If you’re not sure what category your data problem falls into, just book a free consultation with us and we’ll talk it over.

MVP data science

The concept of an MVP (Minimum Viable Product) is well-known in the startup and technology communities.

Very simply, the idea is to put together the smallest possible product that does something useful, in order to test whether or not the basic idea for the product resonates with the market. The MVP is then improved iteratively based on the feedback from customers.

You can do “MVP data science” in a similar way.

What’s the bare minimum you need for a data scientist to produce something useful? Here’s a checklist showing what is essential and what is nice to have before you call upon the services of a data scientist:

Essential

  • You have a “prediction problem”. Think carefully about whether the task you have can be described as such.
  • You have some historical data that could plausibly be used to make these predictions.

    Remember: don’t expect magic. You’re not going to find a data scientist who can accurately predict a stock price based solely on its historical movements.

Nice to have

  • Ideally you should know what success looks like. You should have a rough idea of how much business value there is in solving your prediction problem.

    If it potentially means £10m in reduced marketing expenditure, that’s great.

    But if it simply means saving 30 minutes a day, that might only be worth £10,000 and it’d be hard to justify hiring a data scientist.

  • Your data is reasonably easy to access.

    As long as they’ve been granted access, a good data scientist should generally be fine with pulling data from different sources. But things get a lot harder if the data owners are unknown, hard to get hold of, or unconvinced of the merits of your problem.

  • You know roughly what data you have (e.g. in the form of a semi-maintained data dictionary, or at least someone who the data scientist can call upon when they have questions about the data).
  • You have some understanding of high-level metrics related to your prediction problem.

    For example, if you want to reduce churn for your SaaS business, you should ideally know the current churn rate and how this breaks down across different types of customers.

  • You’ve taken “obvious” actions to solve your problem that don’t necessarily involve a data scientist.

    Using the churn example again, there are many simple things you can do to reduce attrition that don’t involve building a predictive model of potential churners.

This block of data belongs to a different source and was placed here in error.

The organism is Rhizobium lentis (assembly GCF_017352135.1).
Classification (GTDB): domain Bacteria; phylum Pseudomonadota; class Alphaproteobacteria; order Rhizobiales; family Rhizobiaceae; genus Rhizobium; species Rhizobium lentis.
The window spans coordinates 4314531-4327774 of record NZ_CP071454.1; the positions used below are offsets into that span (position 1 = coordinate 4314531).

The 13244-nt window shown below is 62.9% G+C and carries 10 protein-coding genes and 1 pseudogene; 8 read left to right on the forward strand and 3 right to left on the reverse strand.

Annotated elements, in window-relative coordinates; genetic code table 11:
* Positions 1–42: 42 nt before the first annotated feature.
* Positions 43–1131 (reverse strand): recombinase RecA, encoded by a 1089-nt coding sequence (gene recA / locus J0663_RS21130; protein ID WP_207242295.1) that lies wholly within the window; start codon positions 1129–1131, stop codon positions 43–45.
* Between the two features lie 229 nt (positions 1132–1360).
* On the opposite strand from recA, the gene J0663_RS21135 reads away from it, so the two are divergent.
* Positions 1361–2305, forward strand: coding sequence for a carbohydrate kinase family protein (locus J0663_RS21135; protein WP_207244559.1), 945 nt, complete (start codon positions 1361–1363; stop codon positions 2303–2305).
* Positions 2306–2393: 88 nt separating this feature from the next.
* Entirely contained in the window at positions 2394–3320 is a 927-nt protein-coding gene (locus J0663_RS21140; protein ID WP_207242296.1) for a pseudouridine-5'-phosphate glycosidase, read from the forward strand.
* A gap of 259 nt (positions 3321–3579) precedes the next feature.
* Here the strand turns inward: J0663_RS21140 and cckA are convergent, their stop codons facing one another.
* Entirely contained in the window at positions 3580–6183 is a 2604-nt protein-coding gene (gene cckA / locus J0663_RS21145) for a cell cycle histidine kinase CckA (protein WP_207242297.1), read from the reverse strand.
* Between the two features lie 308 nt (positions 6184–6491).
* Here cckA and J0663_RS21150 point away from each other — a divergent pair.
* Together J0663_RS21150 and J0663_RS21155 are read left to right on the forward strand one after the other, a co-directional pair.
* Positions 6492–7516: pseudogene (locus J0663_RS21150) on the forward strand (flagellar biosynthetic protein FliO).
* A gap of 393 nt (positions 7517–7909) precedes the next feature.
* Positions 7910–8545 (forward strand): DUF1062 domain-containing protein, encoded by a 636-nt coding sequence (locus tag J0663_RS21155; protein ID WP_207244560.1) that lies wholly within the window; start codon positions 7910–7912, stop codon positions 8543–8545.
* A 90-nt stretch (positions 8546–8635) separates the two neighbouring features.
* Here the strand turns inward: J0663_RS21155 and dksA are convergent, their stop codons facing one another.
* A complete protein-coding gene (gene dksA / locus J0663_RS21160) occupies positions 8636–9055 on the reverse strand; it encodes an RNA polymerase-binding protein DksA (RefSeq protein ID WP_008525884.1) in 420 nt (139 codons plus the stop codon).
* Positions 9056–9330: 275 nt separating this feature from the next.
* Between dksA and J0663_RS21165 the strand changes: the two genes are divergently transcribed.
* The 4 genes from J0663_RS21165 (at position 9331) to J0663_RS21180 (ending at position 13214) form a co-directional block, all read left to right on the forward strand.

Metrics and business value

Let’s close with a topic that everyone pays lip service to but – in my experience – is very rarely done well.

That is, what metrics should the data team be optimising for and what business value do you expect them to generate?

Most “obvious” KPIs such as revenue or retention will be too broad to optimise for directly. Almost any individual project will struggle to demonstrate an immediate impact on these KPIs, but clearly this doesn’t mean that all such projects are useless.

Instead, try to come up with metrics that are fairly narrowly-defined and easy to measure, but plausibly correlated with business value.

Expect these metrics to evolve our time as your data team matures. Eventually, your data scientists should be able to directly demonstrate what value they have added to the business.

You can help your data team by making it clear what metrics actually matter for your business and regularly reviewing the data team’s internal metrics to ensure they are aligned with your business goals.

Also, it’s fine if your team needs to define a new success metric for a specific project, as long as they are able to justify why it is the right metric to use.

Sometimes your data scientists will be able to actually quantify the relationship between the metrics they’re optimising for and your global business metrics, but often this will be more art than science.

With enough small improvements to your data team’s metrics, you should start to see the effects compounding over time and the needle moving on your main business KPIs.

Don’t underestimate the difficulty of establishing, maintaining and tracking a good set of metrics for your data team. Correctly assessing the impact of any given change requires a lot of statistical rigour and maturity across multiple business units.

And most claims I’ve seen along the lines of “my work led to millions of dollars more in revenue” just don’t hold up once you examine them closely.

Hey, nobody said data science was easy.

(That’s it for this article series! Stay tuned for future DataPastry articles: we’ll explain how to hire and get the most value from a data scientist.

If you’re of a more technical bent, we’ll also talk about how to design your data infrastructure in a way that won’t make your data analysts and scientists cry. Spoiler: we think Apache Spark is mostly useless.

Want to discuss your own specific data problems? Book a free consultation with us – we’re here to help!)